Unfortunately, you can't tell just by looking at a monitor what its horizontal and vertical refresh limits are; you'll have to crack open the monitor's manual. This information should appear somewhere, probably on a technical specifications page. If you don't have your monitor's manual, try the manufacturer's Web site. Once you have the information, copy it to the Monitor section:

 HorizSync 30.0-80.0

 VertRefresh 55-75 

You can also examine, and perhaps change, other options in the Monitor section. The Identifier line is used in the Screen section for tying things together. You don't need to change this unless you've copied the whole Monitor section so as to leave the original intact. If you've done this, be sure to change the reference in the Screen section when you get to it. The VendorName and ModelName lines provide model information for human consumption.

One of the most confusing types of lines is the ModeLine. These lines provide timing information to enable X to display screens of different resolutions. In the days of XFree86 3.3.6 and earlier, ModeLineentries were commonplace. With XFree86 4.x and X.org-X11, the X server is able to communicate with the monitor to obtain equivalent information from the monitor itself—at least, when using modern video hardware. Thus, you probably don't need to add or adjust any ModeLine entries when you replace a monitor.

Changing the Video Configuration

The main function of the Device section is to identify your video card's driver. This is done via the Driver line. For most boards with nVidia chipsets, such as the one described in this task's Scenario section, you would specify a driver of nv. The resulting section would look something like this:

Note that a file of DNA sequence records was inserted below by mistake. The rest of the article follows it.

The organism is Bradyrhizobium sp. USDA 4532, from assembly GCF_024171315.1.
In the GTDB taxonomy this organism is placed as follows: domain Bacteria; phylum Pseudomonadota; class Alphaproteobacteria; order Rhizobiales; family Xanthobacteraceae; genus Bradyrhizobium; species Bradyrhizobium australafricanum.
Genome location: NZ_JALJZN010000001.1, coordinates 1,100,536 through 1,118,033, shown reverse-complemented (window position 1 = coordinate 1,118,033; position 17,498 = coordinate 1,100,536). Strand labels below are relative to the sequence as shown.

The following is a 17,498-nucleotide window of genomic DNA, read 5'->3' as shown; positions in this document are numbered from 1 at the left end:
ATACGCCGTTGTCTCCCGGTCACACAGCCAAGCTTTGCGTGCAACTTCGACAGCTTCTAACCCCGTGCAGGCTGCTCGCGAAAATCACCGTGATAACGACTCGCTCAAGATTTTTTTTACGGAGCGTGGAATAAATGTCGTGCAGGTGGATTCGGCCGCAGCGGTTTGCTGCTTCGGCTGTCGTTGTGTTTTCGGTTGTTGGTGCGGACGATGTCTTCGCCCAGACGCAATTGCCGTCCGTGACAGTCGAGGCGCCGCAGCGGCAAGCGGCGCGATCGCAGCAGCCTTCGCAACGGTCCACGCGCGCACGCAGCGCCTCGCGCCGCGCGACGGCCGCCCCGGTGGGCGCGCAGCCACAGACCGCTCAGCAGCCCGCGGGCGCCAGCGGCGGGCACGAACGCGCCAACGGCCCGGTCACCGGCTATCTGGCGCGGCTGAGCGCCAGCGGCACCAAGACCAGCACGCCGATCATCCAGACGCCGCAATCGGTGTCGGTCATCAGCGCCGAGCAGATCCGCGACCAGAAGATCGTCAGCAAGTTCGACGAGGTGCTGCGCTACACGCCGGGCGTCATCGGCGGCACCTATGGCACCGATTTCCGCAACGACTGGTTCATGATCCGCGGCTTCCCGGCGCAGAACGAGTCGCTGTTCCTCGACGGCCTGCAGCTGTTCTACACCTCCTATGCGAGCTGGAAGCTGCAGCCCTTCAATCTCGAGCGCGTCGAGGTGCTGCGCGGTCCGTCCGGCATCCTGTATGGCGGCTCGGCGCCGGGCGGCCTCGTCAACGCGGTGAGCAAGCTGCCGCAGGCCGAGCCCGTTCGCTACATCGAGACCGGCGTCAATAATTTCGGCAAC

Section "Device"

 Identifier "mx4000"

 BoardName "EVGA e-GeForce MX4000"

 Driver "nv"

 Option "DPMS" 
EndSection 

Video card manufacturers are increasingly providing their own X drivers, and in fact nVidia is particularly good in that respect. If you use the video card manufacturer's driver, you would specify it instead of the driver that comes with your X server, such as nvidia rather than nv. Read the documentation that comes with the manufacturer's drivers for detailed installation instructions.

The Identifieroption is used to tie things together later in the file; change it only if you copied the entire section to create a new one, and then be sure to change it in the Screen section, too. The BoardName option is for human use, so change it or not, as you see fit. Additional Option lines set miscellaneous features, some of them driver- or board-specific. Unless you know to do otherwise, it's probably best to leave them as they are.